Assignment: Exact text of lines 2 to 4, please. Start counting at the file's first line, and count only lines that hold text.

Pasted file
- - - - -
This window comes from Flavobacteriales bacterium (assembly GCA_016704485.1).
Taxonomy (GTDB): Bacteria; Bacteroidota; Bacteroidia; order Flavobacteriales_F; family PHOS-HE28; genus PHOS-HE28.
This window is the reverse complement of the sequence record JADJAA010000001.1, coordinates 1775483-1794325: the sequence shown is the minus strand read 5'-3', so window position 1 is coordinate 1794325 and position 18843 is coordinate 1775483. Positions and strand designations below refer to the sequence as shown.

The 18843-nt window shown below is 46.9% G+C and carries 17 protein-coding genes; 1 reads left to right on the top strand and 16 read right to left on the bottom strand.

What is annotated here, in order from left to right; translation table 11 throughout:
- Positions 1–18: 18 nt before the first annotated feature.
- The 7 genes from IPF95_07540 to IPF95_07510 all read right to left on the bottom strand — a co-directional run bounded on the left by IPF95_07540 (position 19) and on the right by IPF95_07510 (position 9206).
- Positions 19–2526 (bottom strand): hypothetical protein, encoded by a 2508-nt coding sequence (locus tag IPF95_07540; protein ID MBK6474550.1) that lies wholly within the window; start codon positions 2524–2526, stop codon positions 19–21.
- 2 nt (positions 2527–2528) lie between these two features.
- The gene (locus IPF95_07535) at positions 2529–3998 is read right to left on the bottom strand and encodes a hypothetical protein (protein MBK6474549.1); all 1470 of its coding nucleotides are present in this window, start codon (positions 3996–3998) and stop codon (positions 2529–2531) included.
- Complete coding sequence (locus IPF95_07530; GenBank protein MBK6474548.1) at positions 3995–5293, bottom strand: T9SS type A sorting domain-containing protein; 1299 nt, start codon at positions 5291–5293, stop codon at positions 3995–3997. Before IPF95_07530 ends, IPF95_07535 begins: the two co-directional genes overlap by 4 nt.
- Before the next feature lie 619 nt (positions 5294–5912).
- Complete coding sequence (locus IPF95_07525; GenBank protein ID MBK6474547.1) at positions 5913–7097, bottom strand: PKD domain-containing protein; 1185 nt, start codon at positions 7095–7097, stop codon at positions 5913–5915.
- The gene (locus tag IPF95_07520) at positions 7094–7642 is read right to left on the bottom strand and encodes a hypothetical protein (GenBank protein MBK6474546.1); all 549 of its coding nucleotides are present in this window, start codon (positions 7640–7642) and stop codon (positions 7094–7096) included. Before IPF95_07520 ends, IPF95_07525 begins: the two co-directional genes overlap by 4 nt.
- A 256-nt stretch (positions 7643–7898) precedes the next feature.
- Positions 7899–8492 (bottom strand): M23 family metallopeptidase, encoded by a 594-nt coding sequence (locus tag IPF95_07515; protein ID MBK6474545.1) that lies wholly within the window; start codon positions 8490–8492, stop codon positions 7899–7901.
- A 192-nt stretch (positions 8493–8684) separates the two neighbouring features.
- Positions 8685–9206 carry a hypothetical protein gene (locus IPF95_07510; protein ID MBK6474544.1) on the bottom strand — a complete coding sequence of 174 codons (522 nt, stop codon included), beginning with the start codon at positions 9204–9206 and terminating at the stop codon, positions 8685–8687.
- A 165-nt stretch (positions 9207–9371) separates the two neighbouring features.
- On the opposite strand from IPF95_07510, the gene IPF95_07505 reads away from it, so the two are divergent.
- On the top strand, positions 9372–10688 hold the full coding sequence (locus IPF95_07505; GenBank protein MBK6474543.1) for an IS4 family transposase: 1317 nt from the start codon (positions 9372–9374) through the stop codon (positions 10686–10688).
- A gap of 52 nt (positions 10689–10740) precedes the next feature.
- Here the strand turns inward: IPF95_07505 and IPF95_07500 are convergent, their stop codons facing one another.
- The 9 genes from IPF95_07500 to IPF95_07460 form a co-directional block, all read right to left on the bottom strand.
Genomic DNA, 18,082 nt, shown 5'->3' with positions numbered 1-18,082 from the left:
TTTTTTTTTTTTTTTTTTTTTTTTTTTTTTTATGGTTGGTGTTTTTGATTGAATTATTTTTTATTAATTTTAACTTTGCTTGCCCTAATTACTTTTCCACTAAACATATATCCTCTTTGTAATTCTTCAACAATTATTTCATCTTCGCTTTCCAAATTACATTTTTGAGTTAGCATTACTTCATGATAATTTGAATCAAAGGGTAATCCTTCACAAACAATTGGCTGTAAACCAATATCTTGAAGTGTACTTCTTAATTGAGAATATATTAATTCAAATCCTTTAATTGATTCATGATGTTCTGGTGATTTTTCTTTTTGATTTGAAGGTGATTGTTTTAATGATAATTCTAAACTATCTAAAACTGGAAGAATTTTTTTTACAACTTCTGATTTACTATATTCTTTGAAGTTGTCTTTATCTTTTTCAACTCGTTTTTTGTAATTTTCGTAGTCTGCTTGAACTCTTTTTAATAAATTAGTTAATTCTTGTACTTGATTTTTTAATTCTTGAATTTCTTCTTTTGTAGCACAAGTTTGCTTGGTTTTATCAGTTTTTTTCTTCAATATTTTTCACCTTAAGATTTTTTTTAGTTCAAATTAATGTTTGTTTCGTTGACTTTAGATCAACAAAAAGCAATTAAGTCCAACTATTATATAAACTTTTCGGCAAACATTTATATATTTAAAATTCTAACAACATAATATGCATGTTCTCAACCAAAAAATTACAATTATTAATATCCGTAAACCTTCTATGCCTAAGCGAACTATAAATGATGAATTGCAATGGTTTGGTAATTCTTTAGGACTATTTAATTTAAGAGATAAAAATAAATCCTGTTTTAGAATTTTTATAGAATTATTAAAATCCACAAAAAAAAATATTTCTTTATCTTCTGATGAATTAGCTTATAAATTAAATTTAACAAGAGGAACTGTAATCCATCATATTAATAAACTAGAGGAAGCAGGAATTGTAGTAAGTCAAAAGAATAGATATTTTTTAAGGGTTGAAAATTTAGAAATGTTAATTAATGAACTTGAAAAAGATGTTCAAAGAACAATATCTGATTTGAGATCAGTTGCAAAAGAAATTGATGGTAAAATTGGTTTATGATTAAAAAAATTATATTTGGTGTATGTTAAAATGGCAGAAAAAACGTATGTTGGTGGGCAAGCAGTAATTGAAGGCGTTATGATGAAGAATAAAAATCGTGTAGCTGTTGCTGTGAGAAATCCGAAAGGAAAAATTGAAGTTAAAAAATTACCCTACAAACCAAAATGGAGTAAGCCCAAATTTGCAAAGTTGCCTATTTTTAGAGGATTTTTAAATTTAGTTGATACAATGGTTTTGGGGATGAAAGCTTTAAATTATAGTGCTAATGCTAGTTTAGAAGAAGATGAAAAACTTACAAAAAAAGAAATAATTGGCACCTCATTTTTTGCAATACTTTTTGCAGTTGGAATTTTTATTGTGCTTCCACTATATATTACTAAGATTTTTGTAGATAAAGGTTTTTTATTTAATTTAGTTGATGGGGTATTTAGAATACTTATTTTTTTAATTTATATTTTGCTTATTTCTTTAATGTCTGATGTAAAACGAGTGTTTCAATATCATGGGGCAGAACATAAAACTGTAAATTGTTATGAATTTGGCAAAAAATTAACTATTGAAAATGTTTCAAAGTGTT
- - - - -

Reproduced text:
Taxonomy (GTDB): Bacteria; Bacteroidota; Bacteroidia; order Flavobacteriales_F; family PHOS-HE28; genus PHOS-HE28.
This window is the reverse complement of the sequence record JADJAA010000001.1, coordinates 1775483-1794325: the sequence shown is the minus strand read 5'-3', so window position 1 is coordinate 1794325 and position 18843 is coordinate 1775483. Positions and strand designations below refer to the sequence as shown.

The 18843-nt window shown below is 46.9% G+C and carries 17 protein-coding genes; 1 reads left to right on the top strand and 16 read right to left on the bottom strand.